Microsoft continues to face Xbox 360-related legal trouble, as the Xbox One console continues to leap forward in sales (as previously reported in the Inquisitr.)
As per an article in theToronto Sun, on Wednesday the 9th U.S. Circuit Court of Appeals in Seattle has ruled that a lower court judge applied the law incorrectly in finding that console owners in the United States could not sue for damages as a group, although it did not conclude if a class action should be certified.
That being said, the lawsuit has been approved to move forward and Microsoft will have to face class action claims in a lawsuit covering millions of Xbox 360 owners. The class action suit alleges that the Xbox 360 has a design defect which causes game discs to become gouged and rendered useless.
Although the Xbox 360 is now quite dated, new games are still being released, with newer AAA titles such as Dragon Age: Inquisition or Battlefield: Hardline retailing for $69.99 — nearly half the price of a new Xbox 360 console directly from the Microsoft store.
According to Gamespot, plaintiffs have leveled some very unequivocal accusations at Microsoft and the Xbox 360.
“[The optical drive is] unable to withstand even the smallest of vibrations, and that during normal game playing conditions discs spin out of control and crash into internal console components, resulting in scratched discs that are rendered permanently unplayable.”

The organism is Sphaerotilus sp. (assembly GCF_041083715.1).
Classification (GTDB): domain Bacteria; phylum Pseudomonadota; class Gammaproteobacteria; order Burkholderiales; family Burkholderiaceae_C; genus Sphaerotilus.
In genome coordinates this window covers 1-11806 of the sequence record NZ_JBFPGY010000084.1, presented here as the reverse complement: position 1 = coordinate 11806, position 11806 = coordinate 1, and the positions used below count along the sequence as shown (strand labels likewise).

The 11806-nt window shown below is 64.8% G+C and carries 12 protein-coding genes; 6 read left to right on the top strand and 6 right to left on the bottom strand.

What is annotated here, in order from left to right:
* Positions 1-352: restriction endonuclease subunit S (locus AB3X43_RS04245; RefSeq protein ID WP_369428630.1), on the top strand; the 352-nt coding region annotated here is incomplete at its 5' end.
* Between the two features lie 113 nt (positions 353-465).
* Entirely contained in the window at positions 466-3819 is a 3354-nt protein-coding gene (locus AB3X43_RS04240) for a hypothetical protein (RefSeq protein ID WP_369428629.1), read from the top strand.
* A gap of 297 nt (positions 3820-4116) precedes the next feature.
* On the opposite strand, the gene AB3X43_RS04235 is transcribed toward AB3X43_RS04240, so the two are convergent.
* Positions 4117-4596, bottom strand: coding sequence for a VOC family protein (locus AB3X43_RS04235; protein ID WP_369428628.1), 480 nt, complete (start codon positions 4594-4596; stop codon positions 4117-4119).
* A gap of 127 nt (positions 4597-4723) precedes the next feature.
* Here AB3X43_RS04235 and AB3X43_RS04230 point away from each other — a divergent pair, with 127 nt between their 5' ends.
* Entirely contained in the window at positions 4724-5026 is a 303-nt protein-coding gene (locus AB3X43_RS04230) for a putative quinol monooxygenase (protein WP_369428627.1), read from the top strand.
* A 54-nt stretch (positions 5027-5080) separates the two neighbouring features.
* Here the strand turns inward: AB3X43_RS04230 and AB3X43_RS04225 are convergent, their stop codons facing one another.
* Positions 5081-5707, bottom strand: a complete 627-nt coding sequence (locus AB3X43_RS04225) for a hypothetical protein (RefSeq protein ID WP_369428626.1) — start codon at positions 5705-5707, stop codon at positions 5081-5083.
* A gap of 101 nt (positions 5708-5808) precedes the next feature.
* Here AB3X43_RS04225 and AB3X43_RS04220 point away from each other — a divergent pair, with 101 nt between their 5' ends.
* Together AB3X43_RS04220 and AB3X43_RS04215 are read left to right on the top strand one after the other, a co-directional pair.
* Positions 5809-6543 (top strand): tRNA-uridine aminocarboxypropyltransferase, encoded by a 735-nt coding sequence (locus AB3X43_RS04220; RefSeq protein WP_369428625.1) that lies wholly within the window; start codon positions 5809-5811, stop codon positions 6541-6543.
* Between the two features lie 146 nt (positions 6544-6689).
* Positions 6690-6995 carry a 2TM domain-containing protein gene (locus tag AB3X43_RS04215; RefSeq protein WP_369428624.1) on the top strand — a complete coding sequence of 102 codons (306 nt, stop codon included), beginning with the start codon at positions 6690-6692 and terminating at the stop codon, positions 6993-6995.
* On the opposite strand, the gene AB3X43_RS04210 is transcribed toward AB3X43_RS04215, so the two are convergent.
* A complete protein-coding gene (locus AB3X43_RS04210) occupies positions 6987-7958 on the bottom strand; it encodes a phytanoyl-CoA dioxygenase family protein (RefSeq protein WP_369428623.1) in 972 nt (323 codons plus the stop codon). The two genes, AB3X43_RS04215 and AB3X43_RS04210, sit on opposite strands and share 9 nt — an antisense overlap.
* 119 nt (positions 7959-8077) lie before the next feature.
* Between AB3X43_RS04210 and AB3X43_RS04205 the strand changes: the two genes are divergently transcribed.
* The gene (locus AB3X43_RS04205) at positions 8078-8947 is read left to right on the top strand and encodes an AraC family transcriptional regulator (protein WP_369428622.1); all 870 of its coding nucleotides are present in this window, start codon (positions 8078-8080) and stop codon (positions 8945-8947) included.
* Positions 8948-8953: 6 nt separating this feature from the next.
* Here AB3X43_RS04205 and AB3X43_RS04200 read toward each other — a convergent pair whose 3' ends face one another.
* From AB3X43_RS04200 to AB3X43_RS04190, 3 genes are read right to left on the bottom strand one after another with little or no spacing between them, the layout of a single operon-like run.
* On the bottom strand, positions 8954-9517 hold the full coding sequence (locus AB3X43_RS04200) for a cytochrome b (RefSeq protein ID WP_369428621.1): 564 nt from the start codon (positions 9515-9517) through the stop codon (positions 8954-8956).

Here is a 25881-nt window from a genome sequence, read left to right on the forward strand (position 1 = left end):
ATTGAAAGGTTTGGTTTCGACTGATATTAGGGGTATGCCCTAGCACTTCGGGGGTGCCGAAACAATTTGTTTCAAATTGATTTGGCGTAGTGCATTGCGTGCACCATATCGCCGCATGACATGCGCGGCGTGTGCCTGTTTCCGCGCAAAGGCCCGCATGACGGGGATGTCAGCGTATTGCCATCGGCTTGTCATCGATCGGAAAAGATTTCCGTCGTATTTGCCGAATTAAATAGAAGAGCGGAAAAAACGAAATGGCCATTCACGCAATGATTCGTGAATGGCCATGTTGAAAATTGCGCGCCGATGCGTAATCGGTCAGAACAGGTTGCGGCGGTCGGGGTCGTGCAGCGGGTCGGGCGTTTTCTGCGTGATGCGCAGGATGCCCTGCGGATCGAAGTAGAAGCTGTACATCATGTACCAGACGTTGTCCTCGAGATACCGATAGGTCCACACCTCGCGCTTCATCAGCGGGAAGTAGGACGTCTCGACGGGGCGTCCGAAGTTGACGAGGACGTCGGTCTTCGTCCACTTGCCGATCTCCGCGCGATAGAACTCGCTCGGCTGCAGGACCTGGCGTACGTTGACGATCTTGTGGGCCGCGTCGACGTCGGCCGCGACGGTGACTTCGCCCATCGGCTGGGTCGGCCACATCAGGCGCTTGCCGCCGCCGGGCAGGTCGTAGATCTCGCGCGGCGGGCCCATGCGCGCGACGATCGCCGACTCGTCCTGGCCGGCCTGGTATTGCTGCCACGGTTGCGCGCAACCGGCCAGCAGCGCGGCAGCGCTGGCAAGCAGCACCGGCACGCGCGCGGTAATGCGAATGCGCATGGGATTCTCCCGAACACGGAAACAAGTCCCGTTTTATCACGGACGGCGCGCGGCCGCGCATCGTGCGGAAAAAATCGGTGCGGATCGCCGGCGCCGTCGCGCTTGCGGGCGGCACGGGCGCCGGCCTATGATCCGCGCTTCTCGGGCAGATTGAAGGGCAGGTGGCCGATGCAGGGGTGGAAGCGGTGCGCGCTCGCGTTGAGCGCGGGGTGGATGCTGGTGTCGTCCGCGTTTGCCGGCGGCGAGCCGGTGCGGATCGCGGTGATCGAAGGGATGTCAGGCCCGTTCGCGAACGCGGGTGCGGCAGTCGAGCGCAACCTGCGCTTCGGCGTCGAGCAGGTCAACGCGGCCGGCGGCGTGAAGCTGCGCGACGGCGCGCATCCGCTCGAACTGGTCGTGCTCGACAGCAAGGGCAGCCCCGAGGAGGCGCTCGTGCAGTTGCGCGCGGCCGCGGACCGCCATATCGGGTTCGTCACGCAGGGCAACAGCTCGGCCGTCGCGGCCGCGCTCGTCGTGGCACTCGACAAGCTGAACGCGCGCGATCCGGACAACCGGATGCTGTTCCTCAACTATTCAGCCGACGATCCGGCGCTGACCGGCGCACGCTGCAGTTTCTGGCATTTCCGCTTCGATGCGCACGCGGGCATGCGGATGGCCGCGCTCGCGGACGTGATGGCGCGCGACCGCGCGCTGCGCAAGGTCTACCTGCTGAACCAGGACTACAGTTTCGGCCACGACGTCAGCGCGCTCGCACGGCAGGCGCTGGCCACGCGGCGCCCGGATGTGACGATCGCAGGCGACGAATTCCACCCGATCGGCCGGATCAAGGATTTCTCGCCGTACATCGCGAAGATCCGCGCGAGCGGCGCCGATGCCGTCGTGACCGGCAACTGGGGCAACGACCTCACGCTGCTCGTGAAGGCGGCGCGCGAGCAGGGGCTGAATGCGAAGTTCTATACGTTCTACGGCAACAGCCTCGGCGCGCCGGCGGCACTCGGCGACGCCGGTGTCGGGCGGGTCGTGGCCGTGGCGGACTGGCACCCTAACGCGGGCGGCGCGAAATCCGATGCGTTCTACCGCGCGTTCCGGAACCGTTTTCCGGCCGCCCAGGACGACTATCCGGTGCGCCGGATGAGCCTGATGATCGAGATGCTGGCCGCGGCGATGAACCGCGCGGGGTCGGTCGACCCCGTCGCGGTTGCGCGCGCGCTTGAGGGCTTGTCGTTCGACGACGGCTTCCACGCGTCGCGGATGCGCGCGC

Microsoft’s primary response is that, of the 84 million Xbox 360 consoles sold worldwide, the vast majority have no problems with damaged discs, and released a statement saying that only 0.4 percent of Xbox 360 systems (336,000) suffered from disc-scratching issues and further alleged that the main cause of damaged media is consumer error and misuse, and not a product defect.
“We’ve won in the lower court previously and believe the facts are on our side.”
Wednesday’s ruling on the Xbox 360 case did not in any way address whether Microsoft was at fault, or the validity of the complaint. The ruling, from Circuit Judge Johnnie Rawlinson, indicated that when the case was originally dismissed by U.S. District Judge Ricardo Martinez in Seattle, he relied on a ruling from a similar case in 2009. However, that decision was later reversed in 2010, two years before Judge Martinez’s own ruling.
“Plaintiffs’ breach of express warranty claim presents a common factual question-is there a defect?-and a common mixed question of law and fact-does that defect breach the express warranty?
The district court erred in finding that individual issues of causation predominate over these common questions.”
In summer of 2013, Microsoft followed industry trends in updating their user terms-of-service on the new Xbox One to block class action lawsuits against the company, a policy which has not yet been tested in court. It is currently unknown when the Xbox 360 trial will proceed.
[Photo by Junko Kimura/Getty Images]